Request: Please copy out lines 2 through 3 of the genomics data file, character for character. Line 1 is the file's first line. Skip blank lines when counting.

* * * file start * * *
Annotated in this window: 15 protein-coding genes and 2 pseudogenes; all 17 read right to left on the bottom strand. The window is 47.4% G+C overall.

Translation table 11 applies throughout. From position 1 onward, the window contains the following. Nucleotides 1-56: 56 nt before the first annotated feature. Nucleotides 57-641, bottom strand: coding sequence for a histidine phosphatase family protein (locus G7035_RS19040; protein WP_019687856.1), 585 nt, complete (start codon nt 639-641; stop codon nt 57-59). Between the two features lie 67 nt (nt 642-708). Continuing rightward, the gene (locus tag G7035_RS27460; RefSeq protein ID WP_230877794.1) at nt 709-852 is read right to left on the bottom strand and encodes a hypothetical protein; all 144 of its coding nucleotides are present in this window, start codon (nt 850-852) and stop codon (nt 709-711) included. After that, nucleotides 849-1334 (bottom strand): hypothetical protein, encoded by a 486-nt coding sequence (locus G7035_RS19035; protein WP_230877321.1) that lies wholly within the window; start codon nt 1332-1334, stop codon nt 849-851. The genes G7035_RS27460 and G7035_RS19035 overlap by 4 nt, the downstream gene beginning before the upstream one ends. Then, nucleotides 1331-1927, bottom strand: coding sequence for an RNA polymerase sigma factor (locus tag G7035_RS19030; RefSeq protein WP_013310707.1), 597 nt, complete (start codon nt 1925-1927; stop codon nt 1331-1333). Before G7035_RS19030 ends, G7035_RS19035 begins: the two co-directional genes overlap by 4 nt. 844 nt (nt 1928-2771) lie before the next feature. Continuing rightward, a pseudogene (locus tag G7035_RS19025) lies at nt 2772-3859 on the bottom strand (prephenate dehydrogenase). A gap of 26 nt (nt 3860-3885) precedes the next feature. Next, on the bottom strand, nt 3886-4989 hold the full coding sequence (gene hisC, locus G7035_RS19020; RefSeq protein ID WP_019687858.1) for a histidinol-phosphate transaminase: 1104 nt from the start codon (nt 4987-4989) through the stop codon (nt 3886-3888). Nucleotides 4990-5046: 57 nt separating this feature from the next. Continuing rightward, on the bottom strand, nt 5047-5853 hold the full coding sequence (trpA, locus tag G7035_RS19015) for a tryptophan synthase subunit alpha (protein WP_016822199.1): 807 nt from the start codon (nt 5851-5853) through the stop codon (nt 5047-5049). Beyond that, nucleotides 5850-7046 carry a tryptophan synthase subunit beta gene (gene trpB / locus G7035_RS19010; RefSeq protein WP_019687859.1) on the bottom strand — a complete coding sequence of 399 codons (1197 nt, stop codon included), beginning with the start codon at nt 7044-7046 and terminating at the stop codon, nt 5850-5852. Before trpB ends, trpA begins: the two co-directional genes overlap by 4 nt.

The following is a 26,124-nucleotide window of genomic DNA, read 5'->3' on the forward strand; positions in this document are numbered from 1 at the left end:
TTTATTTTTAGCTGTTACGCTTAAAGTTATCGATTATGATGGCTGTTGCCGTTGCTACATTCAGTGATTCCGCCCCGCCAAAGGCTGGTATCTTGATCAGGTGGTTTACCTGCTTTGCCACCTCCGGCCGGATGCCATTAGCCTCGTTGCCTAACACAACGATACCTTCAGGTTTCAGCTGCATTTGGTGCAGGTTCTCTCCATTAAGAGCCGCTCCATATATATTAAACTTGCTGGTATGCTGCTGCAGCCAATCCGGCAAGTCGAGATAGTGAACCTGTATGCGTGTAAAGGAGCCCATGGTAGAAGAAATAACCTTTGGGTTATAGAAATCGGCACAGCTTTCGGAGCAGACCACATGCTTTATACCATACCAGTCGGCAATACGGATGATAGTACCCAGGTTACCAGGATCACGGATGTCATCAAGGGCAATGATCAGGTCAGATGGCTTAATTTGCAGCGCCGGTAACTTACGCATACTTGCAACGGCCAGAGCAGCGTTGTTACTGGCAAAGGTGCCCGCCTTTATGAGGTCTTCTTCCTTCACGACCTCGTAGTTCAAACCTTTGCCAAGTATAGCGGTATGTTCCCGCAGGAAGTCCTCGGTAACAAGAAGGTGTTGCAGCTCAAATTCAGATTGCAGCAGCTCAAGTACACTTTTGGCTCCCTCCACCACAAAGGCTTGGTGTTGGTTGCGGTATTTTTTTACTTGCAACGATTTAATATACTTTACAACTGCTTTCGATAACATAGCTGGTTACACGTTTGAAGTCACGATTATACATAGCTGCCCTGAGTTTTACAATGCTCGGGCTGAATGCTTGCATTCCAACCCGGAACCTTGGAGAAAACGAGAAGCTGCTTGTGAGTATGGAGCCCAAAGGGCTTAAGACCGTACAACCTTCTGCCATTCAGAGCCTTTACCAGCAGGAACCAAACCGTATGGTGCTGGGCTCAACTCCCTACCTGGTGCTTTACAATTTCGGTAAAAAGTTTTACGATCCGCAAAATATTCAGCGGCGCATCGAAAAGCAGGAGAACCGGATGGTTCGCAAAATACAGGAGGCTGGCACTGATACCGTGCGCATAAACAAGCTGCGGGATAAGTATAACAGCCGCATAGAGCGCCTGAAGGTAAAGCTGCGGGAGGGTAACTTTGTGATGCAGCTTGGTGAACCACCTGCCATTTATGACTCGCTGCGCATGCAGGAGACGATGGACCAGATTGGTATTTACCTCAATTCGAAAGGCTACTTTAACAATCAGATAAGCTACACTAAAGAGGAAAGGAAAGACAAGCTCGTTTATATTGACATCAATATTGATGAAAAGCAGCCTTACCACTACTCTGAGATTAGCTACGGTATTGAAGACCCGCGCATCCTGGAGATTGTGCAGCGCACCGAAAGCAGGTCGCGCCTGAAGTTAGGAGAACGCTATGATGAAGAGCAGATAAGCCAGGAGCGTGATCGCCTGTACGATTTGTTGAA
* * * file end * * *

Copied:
Translation table 11 applies throughout. From position 1 onward, the window contains the following. Nucleotides 1-56: 56 nt before the first annotated feature. Nucleotides 57-641, bottom strand: coding sequence for a histidine phosphatase family protein (locus G7035_RS19040; protein WP_019687856.1), 585 nt, complete (start codon nt 639-641; stop codon nt 57-59). Between the two features lie 67 nt (nt 642-708). Continuing rightward, the gene (locus tag G7035_RS27460; RefSeq protein ID WP_230877794.1) at nt 709-852 is read right to left on the bottom strand and encodes a hypothetical protein; all 144 of its coding nucleotides are present in this window, start codon (nt 850-852) and stop codon (nt 709-711) included. After that, nucleotides 849-1334 (bottom strand): hypothetical protein, encoded by a 486-nt coding sequence (locus G7035_RS19035; protein WP_230877321.1) that lies wholly within the window; start codon nt 1332-1334, stop codon nt 849-851. The genes G7035_RS27460 and G7035_RS19035 overlap by 4 nt, the downstream gene beginning before the upstream one ends. Then, nucleotides 1331-1927, bottom strand: coding sequence for an RNA polymerase sigma factor (locus tag G7035_RS19030; RefSeq protein WP_013310707.1), 597 nt, complete (start codon nt 1925-1927; stop codon nt 1331-1333). Before G7035_RS19030 ends, G7035_RS19035 begins: the two co-directional genes overlap by 4 nt. 844 nt (nt 1928-2771) lie before the next feature. Continuing rightward, a pseudogene (locus tag G7035_RS19025) lies at nt 2772-3859 on the bottom strand (prephenate dehydrogenase). A gap of 26 nt (nt 3860-3885) precedes the next feature. Next, on the bottom strand, nt 3886-4989 hold the full coding sequence (gene hisC, locus G7035_RS19020; RefSeq protein ID WP_019687858.1) for a histidinol-phosphate transaminase: 1104 nt from the start codon (nt 4987-4989) through the stop codon (nt 3886-3888). Nucleotides 4990-5046: 57 nt separating this feature from the next. Continuing rightward, on the bottom strand, nt 5047-5853 hold the full coding sequence (trpA, locus tag G7035_RS19015) for a tryptophan synthase subunit alpha (protein WP_016822199.1): 807 nt from the start codon (nt 5851-5853) through the stop codon (nt 5047-5049). Beyond that, nucleotides 5850-7046 carry a tryptophan synthase subunit beta gene (gene trpB / locus G7035_RS19010; RefSeq protein WP_019687859.1) on the bottom strand — a complete coding sequence of 399 codons (1197 nt, stop codon included), beginning with the start codon at nt 7044-7046 and terminating at the stop codon, nt 5850-5852. Before trpB ends, trpA begins: the two co-directional genes overlap by 4 nt.

The following is a 26,124-nucleotide window of genomic DNA, read 5'->3' on the forward strand; positions in this document are numbered from 1 at the left end: